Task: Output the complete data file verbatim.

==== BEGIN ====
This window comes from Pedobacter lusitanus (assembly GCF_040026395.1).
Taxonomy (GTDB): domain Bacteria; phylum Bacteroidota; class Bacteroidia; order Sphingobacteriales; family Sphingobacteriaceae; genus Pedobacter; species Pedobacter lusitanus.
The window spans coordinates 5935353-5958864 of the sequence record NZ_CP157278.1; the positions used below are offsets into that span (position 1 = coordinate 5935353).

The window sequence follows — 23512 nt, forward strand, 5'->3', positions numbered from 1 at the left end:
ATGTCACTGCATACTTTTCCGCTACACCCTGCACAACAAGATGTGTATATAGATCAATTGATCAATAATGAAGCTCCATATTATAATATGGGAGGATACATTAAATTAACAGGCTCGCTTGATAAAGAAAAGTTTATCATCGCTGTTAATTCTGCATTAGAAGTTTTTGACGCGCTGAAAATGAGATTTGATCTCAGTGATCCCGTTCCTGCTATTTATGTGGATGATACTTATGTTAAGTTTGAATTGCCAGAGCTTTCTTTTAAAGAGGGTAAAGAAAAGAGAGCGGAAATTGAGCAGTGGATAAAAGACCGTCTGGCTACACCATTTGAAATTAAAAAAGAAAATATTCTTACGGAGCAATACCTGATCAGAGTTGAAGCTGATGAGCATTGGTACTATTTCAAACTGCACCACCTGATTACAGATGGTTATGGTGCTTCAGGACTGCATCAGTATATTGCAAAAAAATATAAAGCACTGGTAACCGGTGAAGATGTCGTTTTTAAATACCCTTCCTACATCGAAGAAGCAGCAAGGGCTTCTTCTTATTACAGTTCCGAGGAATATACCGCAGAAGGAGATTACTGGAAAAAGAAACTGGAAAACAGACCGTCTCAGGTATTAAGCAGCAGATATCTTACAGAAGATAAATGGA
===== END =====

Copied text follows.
This window comes from Pedobacter lusitanus (assembly GCF_040026395.1).
Taxonomy (GTDB): domain Bacteria; phylum Bacteroidota; class Bacteroidia; order Sphingobacteriales; family Sphingobacteriaceae; genus Pedobacter; species Pedobacter lusitanus.
The window spans coordinates 5935353-5958864 of the sequence record NZ_CP157278.1; the positions used below are offsets into that span (position 1 = coordinate 5935353).

The window sequence follows — 23512 nt, forward strand, 5'->3', positions numbered from 1 at the left end:
ATGTCACTGCATACTTTTCCGCTACACCCTGCACAACAAGATGTGTATATAGATCAATTGATCAATAATGAAGCTCCATATTATAATATGGGAGGATACATTAAATTAACAGGCTCGCTTGATAAAGAAAAGTTTATCATCGCTGTTAATTCTGCATTAGAAGTTTTTGACGCGCTGAAAATGAGATTTGATCTCAGTGATCCCGTTCCTGCTATTTATGTGGATGATACTTATGTTAAGTTTGAATTGCCAGAGCTTTCTTTTAAAGAGGGTAAAGAAAAGAGAGCGGAAATTGAGCAGTGGATAAAAGACCGTCTGGCTACACCATTTGAAATTAAAAAAGAAAATATTCTTACGGAGCAATACCTGATCAGAGTTGAAGCTGATGAGCATTGGTACTATTTCAAACTGCACCACCTGATTACAGATGGTTATGGTGCTTCAGGACTGCATCAGTATATTGCAAAAAAATATAAAGCACTGGTAACCGGTGAAGATGTCGTTTTTAAATACCCTTCCTACATCGAAGAAGCAGCAAGGGCTTCTTCTTATTACAGTTCCGAGGAATATACCGCAGAAGGAGATTACTGGAAAAAGAAACTGGAAAACAGACCGTCTCAGGTATTAAGCAGCAGATATCTTACAGAAGATAAATGGA